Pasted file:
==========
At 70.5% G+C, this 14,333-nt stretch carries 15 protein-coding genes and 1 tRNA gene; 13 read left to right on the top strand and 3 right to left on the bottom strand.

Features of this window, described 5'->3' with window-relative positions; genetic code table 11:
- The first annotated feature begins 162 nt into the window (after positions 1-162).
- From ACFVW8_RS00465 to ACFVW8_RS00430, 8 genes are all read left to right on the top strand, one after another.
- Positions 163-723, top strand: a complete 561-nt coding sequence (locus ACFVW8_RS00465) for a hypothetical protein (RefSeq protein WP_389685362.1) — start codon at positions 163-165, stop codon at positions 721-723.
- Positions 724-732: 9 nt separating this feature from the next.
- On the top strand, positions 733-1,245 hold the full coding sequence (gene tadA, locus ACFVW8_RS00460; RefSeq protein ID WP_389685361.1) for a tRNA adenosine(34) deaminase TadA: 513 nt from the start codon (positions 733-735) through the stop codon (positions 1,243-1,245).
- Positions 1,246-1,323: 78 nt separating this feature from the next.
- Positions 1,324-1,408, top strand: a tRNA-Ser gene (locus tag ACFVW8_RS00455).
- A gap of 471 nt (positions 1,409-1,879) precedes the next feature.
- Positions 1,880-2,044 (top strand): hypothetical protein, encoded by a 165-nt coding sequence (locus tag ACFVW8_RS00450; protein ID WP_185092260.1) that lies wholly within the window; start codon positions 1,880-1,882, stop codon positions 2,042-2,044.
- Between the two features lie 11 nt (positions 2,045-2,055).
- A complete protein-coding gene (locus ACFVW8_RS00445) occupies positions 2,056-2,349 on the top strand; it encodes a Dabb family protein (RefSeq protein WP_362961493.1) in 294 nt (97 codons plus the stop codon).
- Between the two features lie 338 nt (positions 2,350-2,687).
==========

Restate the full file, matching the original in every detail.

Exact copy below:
At 70.5% G+C, this 14,333-nt stretch carries 15 protein-coding genes and 1 tRNA gene; 13 read left to right on the top strand and 3 right to left on the bottom strand.

Features of this window, described 5'->3' with window-relative positions; genetic code table 11:
- The first annotated feature begins 162 nt into the window (after positions 1-162).
- From ACFVW8_RS00465 to ACFVW8_RS00430, 8 genes are all read left to right on the top strand, one after another.
- Positions 163-723, top strand: a complete 561-nt coding sequence (locus ACFVW8_RS00465) for a hypothetical protein (RefSeq protein WP_389685362.1) — start codon at positions 163-165, stop codon at positions 721-723.
- Positions 724-732: 9 nt separating this feature from the next.
- On the top strand, positions 733-1,245 hold the full coding sequence (gene tadA, locus ACFVW8_RS00460; RefSeq protein ID WP_389685361.1) for a tRNA adenosine(34) deaminase TadA: 513 nt from the start codon (positions 733-735) through the stop codon (positions 1,243-1,245).
- Positions 1,246-1,323: 78 nt separating this feature from the next.
- Positions 1,324-1,408, top strand: a tRNA-Ser gene (locus tag ACFVW8_RS00455).
- A gap of 471 nt (positions 1,409-1,879) precedes the next feature.
- Positions 1,880-2,044 (top strand): hypothetical protein, encoded by a 165-nt coding sequence (locus tag ACFVW8_RS00450; protein ID WP_185092260.1) that lies wholly within the window; start codon positions 1,880-1,882, stop codon positions 2,042-2,044.
- Between the two features lie 11 nt (positions 2,045-2,055).
- A complete protein-coding gene (locus ACFVW8_RS00445) occupies positions 2,056-2,349 on the top strand; it encodes a Dabb family protein (RefSeq protein WP_362961493.1) in 294 nt (97 codons plus the stop codon).
- Between the two features lie 338 nt (positions 2,350-2,687).